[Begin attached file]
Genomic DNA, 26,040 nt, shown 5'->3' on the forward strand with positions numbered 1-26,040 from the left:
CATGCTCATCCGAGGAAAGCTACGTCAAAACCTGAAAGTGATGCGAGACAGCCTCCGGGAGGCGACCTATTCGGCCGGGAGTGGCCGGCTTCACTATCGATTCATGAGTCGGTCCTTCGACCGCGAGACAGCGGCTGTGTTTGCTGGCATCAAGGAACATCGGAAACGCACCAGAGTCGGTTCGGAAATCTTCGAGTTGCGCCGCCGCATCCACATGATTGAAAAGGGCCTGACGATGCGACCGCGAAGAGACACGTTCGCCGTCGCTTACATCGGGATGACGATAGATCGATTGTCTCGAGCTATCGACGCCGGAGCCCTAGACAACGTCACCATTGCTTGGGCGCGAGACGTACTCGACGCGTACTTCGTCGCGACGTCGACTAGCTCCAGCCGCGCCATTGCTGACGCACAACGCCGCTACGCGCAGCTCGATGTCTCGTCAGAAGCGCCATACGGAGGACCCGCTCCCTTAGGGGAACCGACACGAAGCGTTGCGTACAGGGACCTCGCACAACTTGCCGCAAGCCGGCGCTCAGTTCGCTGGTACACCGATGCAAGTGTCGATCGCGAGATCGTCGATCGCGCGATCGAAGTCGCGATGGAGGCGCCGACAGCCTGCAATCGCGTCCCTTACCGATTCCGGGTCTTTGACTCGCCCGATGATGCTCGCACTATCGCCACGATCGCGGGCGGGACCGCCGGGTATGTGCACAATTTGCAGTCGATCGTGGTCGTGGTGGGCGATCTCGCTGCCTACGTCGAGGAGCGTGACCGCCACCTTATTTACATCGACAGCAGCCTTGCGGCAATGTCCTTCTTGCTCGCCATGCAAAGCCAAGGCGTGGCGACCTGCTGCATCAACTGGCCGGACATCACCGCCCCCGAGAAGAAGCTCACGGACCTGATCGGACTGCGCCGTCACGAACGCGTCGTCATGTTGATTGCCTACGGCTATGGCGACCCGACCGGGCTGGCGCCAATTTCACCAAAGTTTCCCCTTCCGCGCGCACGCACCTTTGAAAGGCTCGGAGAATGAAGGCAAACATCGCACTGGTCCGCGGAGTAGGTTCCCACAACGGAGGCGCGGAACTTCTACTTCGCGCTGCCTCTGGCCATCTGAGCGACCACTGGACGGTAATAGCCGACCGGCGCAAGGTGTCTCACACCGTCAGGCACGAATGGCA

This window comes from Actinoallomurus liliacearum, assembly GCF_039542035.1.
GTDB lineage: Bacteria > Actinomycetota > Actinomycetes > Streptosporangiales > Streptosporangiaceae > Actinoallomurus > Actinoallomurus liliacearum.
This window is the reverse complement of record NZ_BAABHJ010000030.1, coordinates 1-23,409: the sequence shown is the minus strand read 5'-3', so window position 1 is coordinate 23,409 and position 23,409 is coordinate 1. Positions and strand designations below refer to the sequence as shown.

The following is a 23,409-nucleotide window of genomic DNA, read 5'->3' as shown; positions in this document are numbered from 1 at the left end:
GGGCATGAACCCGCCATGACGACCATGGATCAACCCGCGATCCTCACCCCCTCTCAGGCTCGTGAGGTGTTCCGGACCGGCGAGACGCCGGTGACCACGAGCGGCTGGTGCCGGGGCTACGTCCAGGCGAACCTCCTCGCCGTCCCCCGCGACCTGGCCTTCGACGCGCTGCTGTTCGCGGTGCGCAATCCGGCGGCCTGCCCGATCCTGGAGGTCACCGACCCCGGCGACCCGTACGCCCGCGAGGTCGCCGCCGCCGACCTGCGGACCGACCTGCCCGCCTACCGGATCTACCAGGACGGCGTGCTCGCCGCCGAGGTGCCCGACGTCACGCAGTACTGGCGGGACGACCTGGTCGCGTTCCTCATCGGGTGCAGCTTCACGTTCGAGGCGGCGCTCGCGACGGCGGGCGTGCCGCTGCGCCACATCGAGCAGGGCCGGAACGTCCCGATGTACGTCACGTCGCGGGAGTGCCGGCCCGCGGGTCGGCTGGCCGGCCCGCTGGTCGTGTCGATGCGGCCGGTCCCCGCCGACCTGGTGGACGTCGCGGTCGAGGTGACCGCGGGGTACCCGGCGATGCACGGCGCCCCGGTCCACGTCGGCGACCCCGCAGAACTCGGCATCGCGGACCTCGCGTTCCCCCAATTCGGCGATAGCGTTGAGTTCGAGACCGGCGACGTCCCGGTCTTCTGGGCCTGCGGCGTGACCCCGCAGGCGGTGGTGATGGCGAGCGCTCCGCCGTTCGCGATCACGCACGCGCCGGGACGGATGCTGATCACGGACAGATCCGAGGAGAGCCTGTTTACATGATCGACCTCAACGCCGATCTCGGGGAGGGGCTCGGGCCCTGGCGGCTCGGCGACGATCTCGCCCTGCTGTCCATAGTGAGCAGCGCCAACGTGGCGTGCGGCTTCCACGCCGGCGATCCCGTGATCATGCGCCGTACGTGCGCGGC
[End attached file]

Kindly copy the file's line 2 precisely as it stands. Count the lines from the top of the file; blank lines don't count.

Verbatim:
CATGCTCATCCGAGGAAAGCTACGTCAAAACCTGAAAGTGATGCGAGACAGCCTCCGGGAGGCGACCTATTCGGCCGGGAGTGGCCGGCTTCACTATCGATTCATGAGTCGGTCCTTCGACCGCGAGACAGCGGCTGTGTTTGCTGGCATCAAGGAACATCGGAAACGCACCAGAGTCGGTTCGGAAATCTTCGAGTTGCGCCGCCGCATCCACATGATTGAAAAGGGCCTGACGATGCGACCGCGAAGAGACACGTTCGCCGTCGCTTACATCGGGATGACGATAGATCGATTGTCTCGAGCTATCGACGCCGGAGCCCTAGACAACGTCACCATTGCTTGGGCGCGAGACGTACTCGACGCGTACTTCGTCGCGACGTCGACTAGCTCCAGCCGCGCCATTGCTGACGCACAACGCCGCTACGCGCAGCTCGATGTCTCGTCAGAAGCGCCATACGGAGGACCCGCTCCCTTAGGGGAACCGACACGAAGCGTTGCGTACAGGGACCTCGCACAACTTGCCGCAAGCCGGCGCTCAGTTCGCTGGTACACCGATGCAAGTGTCGATCGCGAGATCGTCGATCGCGCGATCGAAGTCGCGATGGAGGCGCCGACAGCCTGCAATCGCGTCCCTTACCGATTCCGGGTCTTTGACTCGCCCGATGATGCTCGCACTATCGCCACGATCGCGGGCGGGACCGCCGGGTATGTGCACAATTTGCAGTCGATCGTGGTCGTGGTGGGCGATCTCGCTGCCTACGTCGAGGAGCGTGACCGCCACCTTATTTACATCGACAGCAGCCTTGCGGCAATGTCCTTCTTGCTCGCCATGCAAAGCCAAGGCGTGGCGACCTGCTGCATCAACTGGCCGGACATCACCGCCCCCGAGAAGAAGCTCACGGACCTGATCGGACTGCGCCGTCACGAACGCGTCGTCATGTTGATTGCCTACGGCTATGGCGACCCGACCGGGCTGGCGCCAATTTCACCAAAGTTTCCCCTTCCGCGCGCACGCACCTTTGAAAGGCTCGGAGAATGAAGGCAAACATCGCACTGGTCCGCGGAGTAGGTTCCCACAACGGAGGCGCGGAACTTCTACTTCGCGCTGCCTCTGGCCATCTGAGCGACCACTGGACGGTAATAGCCGACCGGCGCAAGGTGTCTCACACCGTCAGGCACGAATGGCA